Here’s how much property values have risen in 2 West Seattle neighborhoods

The King County Assessor’s Office says two more areas of West Seattle will get property-valuation notices soon. These are valuations as of January 1st of this year, which will be used for the tax bills that property owners will get next year. The Assessor’s Office announcement says, “Median residential property values rose by 9.2% in Fauntleroy, and by 8% in North Central West Seattle,” adding, “Data indicates that home sale prices and overall home values have risen sharply in most King County neighborhoods, despite the economic impacts of the COVID-19 pandemic. No one knew what to expect a little over a year ago when this public health emergency began. Now it is clear that a primary impact on property values has been caused by homeowners not wanting to sell at this time, leading to reduced supply and big price and value increases.” (You don’t have to wait for the postcard to arrive by mail – if your new valuation has been finalized, it’ll show up online; one way to look it up is to use the King County Parcel Viewer to check – once you’ve gotten to the page for your address, click through to the “property detail” page.)

10 Replies to "Here's how much property values have risen in 2 West Seattle neighborhoods"

  • Diane May 28, 2021 (3:02 pm)

    can you get any specifics, like boundaries, on what is “North Central West Seattle”?

    • WSB May 28, 2021 (3:11 pm)

      I asked yesterday, still no reply.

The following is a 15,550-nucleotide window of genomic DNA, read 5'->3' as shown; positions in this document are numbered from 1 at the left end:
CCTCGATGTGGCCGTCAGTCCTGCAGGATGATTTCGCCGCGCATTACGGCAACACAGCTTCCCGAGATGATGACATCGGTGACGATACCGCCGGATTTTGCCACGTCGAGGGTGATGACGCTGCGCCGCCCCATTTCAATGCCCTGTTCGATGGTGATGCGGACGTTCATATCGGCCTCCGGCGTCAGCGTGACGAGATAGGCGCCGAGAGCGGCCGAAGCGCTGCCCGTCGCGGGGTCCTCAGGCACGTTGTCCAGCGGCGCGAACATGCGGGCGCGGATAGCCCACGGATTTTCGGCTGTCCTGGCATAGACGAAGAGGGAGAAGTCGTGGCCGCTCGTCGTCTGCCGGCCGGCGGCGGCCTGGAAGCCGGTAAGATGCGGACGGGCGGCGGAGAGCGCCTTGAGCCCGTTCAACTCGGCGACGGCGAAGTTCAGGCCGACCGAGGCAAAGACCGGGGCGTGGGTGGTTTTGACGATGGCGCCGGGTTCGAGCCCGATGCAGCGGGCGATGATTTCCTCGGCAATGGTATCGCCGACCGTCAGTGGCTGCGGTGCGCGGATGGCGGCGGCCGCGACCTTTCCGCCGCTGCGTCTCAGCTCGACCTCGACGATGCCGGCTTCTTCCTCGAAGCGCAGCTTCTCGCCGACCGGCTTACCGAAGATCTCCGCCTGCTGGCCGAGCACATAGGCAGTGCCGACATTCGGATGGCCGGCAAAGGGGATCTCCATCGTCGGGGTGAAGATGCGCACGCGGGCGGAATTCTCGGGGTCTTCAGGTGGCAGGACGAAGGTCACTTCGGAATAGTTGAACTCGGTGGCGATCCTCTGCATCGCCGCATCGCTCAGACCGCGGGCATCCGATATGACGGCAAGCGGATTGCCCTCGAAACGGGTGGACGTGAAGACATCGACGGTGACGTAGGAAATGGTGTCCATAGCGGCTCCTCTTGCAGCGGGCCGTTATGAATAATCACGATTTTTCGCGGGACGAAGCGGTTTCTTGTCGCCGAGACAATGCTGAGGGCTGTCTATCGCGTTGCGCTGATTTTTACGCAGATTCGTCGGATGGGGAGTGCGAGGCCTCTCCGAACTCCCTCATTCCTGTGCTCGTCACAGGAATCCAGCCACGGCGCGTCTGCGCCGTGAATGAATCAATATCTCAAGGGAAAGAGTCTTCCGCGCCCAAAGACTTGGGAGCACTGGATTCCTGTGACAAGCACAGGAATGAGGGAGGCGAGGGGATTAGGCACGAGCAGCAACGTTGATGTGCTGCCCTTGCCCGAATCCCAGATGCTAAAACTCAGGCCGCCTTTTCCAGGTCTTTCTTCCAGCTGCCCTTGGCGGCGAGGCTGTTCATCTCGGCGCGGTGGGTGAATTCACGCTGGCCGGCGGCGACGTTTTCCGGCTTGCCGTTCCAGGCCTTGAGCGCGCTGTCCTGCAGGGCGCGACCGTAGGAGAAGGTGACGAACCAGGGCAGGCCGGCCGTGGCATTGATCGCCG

• ttt May 28, 2021 (8:19 pm)

      The junction. Alaska Junction area is what north central West Seattle means to me. And that would make sense since homes in that area are selling for upwards of $300,000 more than the asking price.

  • Peter May 28, 2021 (5:31 pm)

    I sure wish my income rose by 8.2-9% to match the uptick in property taxes.

    • Peter May 28, 2021 (7:16 pm)

      I agree with Peter 

      • Joe Z May 28, 2021 (10:30 pm)

        Meh…it comes out to like 20 or 30 bucks a month. Not worth worrying about unless you are on a fixed income (and even then there are ways to get help). 

        • Winniegirl May 29, 2021 (9:11 am)

          That is true. But, add it to all of the other 20$ increases through levies etc and it adds up to a lot. My tax payment (including all of the levies yes I understand those are different) has almost double in the 6 years that I lived in my (formerly affordable) condo. Home ownership is also part of of any affordable housing plan. We want people to stay and build communities. And our over reliance on property taxes does not support that. My home is where I live – not a liquid assets. 

        • Brian May 29, 2021 (3:13 pm)

          $20-30 a month is a lot of money for a lot of people.

  • Kersti Muul May 28, 2021 (6:04 pm)

    Property values in seaview have definitely risen

  • namercury May 28, 2021 (7:52 pm)

    I hope my research is correct.  I went to the “Tax Transparency Tool.”  If it is, it seems to verify that the tax load is distributed over a higher neighborhood valuation and my home value has apparently not increased in value proportionally.  Therefore, it seems to indicate my taxes to be paid in 2022 will actually be less (by about $700) than paid in 2021.  I’m a skeptic!  If it seem to be too good to be true, it probably is!  :-)   I probably missed something or misinterpreted.  

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